July 8, 2021

Ukraine beats Sweden at Euro 2020 soccer championship, scores record latest match-winning goal


Pavlo Kubanov, Ukrainian Association of Football

Artem Dovbyk fights for the ball against Swedish players Victor Lindelof (No. 3) and Filip Helander (No. 14) in Ukraine’s round of 16 match in Glasgow on June 29.

SOUTH WINDSOR, Conn. – Andriy Shevchenko’s playing experience was a big bonus as Ukraine’s all-time scorer (48 goals) led the national soccer team into a final tournament for the first time as a coach. The 44-year-old served as Ukraine’s captain at the 2016 FIFA World Cup, led the line during UEFA Euro 2012, and was a Champions League-winning striker with AC Milan. Ukraine’s coach since 2016, he shared his football wisdom with his players at UEFA Euro 2020.

Shevchenko’s participation in big tournaments such as the European Championship and the World Cup helped him instruct and motivate his players. Simply participating in the Euro tournament is a great experience. The atmosphere, team camaraderie and understanding the meaning of these important games are an integral part of the experience. Small details play a big role in major tournaments.

Heading into Euro 2020 under Shevchen­ko, Ukraine found a balance between defensive solidarity and attacking creativity with Andriy Yarmolenko playing the role of senior attacker, while talents like Ruslan Malinovskyi, Roman Yaremchuk and Oleksandr Zinchenko were maturing into key, relevant performers on the pitch. Shevchenko has been given due credit for instilling a winning mentality in his players.

At Euro 2020, Shevchenko’s squad was more a work in progress than a finished product. His team came on strong late against the heavily favored Netherlands (a 3-2 loss), putting a serious scare into what experts considered a European powerhouse. They dominated North Macedonia (2-1 win) at the outset of their second game and seemed to perform most cautiously against a strong Austria outfit (1-0 loss), looking like they were playing for a draw in hopes of advancing to the knockout stage. Somehow through the ill fortunes of others, Ukraine made it into the next 16, paired against Sweden, a matchup of two blue and gold outfitted clubs.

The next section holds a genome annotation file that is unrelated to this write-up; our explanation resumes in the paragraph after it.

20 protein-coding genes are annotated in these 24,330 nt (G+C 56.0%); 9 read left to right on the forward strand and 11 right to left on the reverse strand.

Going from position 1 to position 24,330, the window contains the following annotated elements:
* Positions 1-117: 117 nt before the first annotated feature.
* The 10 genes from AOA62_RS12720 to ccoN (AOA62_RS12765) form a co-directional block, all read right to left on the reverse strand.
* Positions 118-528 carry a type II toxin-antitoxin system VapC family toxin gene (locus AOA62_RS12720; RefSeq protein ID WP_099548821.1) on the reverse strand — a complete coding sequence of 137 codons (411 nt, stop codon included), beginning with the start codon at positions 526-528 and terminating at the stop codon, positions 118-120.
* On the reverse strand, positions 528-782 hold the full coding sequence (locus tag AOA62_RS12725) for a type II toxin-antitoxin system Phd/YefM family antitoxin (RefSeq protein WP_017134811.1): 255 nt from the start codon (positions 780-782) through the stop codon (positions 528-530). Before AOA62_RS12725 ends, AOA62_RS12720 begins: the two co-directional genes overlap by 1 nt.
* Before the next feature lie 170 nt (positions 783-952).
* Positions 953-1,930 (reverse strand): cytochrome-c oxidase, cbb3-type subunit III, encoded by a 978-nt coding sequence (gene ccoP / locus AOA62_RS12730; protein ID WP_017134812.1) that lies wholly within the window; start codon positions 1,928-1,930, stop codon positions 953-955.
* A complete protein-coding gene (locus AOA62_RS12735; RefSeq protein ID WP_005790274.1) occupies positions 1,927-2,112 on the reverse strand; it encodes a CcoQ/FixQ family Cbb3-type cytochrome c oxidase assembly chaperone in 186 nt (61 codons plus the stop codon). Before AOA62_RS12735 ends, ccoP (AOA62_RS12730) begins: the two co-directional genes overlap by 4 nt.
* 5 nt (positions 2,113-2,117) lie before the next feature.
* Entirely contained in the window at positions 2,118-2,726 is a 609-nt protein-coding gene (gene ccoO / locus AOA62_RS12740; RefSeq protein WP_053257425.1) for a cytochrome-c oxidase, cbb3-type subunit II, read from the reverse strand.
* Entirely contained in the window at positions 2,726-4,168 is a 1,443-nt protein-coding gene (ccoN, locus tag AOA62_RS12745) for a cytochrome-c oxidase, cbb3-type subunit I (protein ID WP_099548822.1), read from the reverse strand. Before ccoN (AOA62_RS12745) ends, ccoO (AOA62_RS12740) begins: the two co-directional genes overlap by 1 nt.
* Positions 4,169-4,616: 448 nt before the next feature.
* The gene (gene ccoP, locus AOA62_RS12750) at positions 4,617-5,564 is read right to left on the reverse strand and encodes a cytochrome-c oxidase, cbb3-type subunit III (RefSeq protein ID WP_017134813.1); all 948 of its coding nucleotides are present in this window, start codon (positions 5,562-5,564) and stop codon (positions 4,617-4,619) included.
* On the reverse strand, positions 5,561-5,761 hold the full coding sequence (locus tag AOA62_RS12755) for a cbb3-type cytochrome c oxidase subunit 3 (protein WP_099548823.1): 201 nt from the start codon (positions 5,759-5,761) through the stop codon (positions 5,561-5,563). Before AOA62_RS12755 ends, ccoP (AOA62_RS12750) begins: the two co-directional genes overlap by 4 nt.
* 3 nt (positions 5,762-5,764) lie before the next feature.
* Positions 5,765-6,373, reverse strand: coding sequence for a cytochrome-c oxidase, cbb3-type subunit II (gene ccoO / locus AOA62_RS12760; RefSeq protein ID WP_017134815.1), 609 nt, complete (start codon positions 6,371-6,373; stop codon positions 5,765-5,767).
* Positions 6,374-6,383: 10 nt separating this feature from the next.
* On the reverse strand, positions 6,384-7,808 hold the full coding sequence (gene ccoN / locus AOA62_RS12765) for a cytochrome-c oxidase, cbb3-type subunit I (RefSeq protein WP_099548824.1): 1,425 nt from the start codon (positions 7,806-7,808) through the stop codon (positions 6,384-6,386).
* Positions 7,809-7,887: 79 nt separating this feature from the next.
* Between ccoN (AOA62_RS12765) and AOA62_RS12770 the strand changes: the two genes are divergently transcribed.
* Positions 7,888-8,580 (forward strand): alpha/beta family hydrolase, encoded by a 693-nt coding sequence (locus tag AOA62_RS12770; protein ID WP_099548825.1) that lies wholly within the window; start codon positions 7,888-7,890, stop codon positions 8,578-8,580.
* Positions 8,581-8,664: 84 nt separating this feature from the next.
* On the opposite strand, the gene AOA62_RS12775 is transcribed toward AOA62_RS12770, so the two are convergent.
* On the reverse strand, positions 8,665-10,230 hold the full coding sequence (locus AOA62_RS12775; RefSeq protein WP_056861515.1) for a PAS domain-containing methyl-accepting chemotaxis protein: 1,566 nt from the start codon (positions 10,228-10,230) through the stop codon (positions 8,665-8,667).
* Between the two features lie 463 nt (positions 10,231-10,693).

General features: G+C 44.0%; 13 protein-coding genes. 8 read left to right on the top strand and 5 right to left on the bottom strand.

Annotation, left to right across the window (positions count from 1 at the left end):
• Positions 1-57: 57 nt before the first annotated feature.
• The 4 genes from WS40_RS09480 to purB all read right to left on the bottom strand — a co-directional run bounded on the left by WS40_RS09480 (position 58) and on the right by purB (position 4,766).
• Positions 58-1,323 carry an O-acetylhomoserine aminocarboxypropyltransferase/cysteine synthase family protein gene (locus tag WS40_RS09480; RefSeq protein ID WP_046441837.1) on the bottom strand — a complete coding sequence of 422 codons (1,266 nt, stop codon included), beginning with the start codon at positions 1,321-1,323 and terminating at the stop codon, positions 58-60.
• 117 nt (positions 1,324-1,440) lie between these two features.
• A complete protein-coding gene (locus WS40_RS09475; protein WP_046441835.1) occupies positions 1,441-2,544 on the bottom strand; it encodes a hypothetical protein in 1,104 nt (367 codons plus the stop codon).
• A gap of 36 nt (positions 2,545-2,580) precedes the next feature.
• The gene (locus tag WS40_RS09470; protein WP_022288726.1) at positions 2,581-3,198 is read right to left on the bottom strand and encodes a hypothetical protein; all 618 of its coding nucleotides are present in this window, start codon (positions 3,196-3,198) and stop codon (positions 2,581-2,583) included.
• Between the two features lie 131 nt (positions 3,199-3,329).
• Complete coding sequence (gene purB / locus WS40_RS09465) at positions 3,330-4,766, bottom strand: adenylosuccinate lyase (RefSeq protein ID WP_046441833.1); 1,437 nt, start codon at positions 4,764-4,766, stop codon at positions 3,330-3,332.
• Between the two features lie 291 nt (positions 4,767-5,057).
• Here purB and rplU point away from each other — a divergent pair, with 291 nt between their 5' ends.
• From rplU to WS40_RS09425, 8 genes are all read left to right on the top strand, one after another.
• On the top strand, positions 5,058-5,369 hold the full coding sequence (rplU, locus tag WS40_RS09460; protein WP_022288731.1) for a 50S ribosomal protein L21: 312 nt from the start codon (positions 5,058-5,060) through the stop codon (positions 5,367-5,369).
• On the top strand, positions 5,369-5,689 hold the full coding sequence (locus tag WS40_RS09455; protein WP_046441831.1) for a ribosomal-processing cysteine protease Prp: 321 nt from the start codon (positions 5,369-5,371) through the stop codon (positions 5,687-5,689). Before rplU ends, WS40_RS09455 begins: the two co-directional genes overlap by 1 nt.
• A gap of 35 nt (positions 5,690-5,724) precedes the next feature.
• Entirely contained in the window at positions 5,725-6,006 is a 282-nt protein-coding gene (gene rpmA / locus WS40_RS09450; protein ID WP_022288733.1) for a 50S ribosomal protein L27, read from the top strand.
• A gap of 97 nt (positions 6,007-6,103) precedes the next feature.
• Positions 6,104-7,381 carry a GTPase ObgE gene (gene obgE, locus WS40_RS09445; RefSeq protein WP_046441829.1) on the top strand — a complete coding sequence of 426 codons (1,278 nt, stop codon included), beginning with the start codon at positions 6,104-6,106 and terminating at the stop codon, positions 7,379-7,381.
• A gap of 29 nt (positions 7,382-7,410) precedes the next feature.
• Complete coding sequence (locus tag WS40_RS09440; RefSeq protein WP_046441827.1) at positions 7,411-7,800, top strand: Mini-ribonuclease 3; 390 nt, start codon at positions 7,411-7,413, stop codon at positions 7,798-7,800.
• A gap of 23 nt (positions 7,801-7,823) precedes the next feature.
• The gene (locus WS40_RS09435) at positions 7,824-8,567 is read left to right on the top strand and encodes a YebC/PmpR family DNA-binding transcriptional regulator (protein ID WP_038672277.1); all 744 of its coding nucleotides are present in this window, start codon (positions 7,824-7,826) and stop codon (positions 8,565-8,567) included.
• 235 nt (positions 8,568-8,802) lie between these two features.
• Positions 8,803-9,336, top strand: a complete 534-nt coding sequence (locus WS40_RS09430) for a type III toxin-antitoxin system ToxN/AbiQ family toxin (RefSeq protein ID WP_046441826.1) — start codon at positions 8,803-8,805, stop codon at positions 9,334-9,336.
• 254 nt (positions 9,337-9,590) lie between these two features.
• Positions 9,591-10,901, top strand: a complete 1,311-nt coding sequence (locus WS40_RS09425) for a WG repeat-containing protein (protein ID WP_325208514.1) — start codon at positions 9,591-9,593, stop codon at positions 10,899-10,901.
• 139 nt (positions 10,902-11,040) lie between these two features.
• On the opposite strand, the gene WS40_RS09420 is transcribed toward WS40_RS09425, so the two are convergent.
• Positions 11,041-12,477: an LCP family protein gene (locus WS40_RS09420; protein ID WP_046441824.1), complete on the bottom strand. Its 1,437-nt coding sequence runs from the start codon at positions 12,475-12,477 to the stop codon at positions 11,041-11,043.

Sweden and Ukraine met for the first time since 2012 in the UEFA Euro 2020 round of 16 in Glasgow, Scotland, on June 29, with their last fixture holding particularly fond memories for current coach Shevchenko. It was Shevchenko who scored both goals to mark his side’s first ever win in a Euro tournament against the Swedes nine years earlier.

Yes, Ukraine reached the round of 16 with two defeats and the worst record of all advancing teams. But they nonetheless reached the quarterfinals. Ukraine eliminated previously unbeaten Sweden 2-1 with a late goal in stoppage time at the end of extra time from a player who had not played in the entire group stage. Substitute Artem Dovbyk stooped low to guide a header from Oleksandr Zinchenko’s cross past Swedish goalkeeper Robin Olsen. It was the 24-year-old forward’s first ever goal for the national team.

Coach Shevchenko was seen running down the sideline, celebrating with his players, who next flew to Rome where they faced England in the quarterfinals on July 3 (see story on page 14 for more coverage of that game).

Zinchenko scored Ukraine’s first goal, giving his team the lead in the 27th minute when he rifled in a low shot set up by a slick pass from captain Yarmolenko. Emil Forsberg’s deflected shot from outside the area in the 43rd minute equalized for Sweden. It was Forsberg’s fourth goal at Euro 2020, but a fifth goal eluded him in the second half despite curling shots off the post and the crossbar. Sweden had four superb scoring chances in the second half, but could not tally a second goal.

Momentum in the match shifted dramatically in extra time when Sweden defender Marcus Danielson was sent off in the 98th minute with a red card for following through on a challenge with a raised boot on Ukrainian Artem Besedin. The game lost much of its rhythm and flow in scrappy extra time periods littered with fouls, injuries, exhausted players and an argument between the two coaches.

Artem Dovbyk celebrates the game-winning goal against Sweden in Glasgow on June 29 in the round of 16.

“It was a really hard game,” Shevchenko said in a post-game media session. “Everyone understood that the prize at the end was great. We needed to be strong and the players showed it today.”

Sweden coach Janne Andersson said he confronted his counterpart Shevchenko because he felt the Ukrainians were diving a bit toward the end.

To get to Glasgow, Ukraine needed a favor from Sweden to advance. Ukraine would have been out if Poland had defeated Sweden in its final group match. Sweden won that game 3-2 with Forsberg scoring twice.

Neither team had ever won a knockout game at a European Championship in a combined eight previous tournaments. Both often-cautious squads played more freely in a wide-open 90 minutes, trying to grab a chance for a deep run in the arguably weaker half of the draw.

Ukraine’s key creator had been Yarmo­lenko, who plays in England for West Ham. In setting up Zinchenko’s goal, Yarmolenko used the outside of his favored left foot to drift a curling pass across seven defenders toward their blind side in the penalty area. After scoring with a first-time shot, Zinchenko ran away with a finger to his lips in a gesture he said was to quiet critics.

“In the first three games we received a lot of criticism, which I think we deserved.” He said to the media via a translator. “I showed that they need to support us.”

An exhausted Yarmolenko was taken off the field for the final period of extra time, making way for Artem Dovbyk to come on and score the winning goal. Dovbyk’s game-winning goal made history as the latest match-winning finish in European Championship history, coming at 120:37.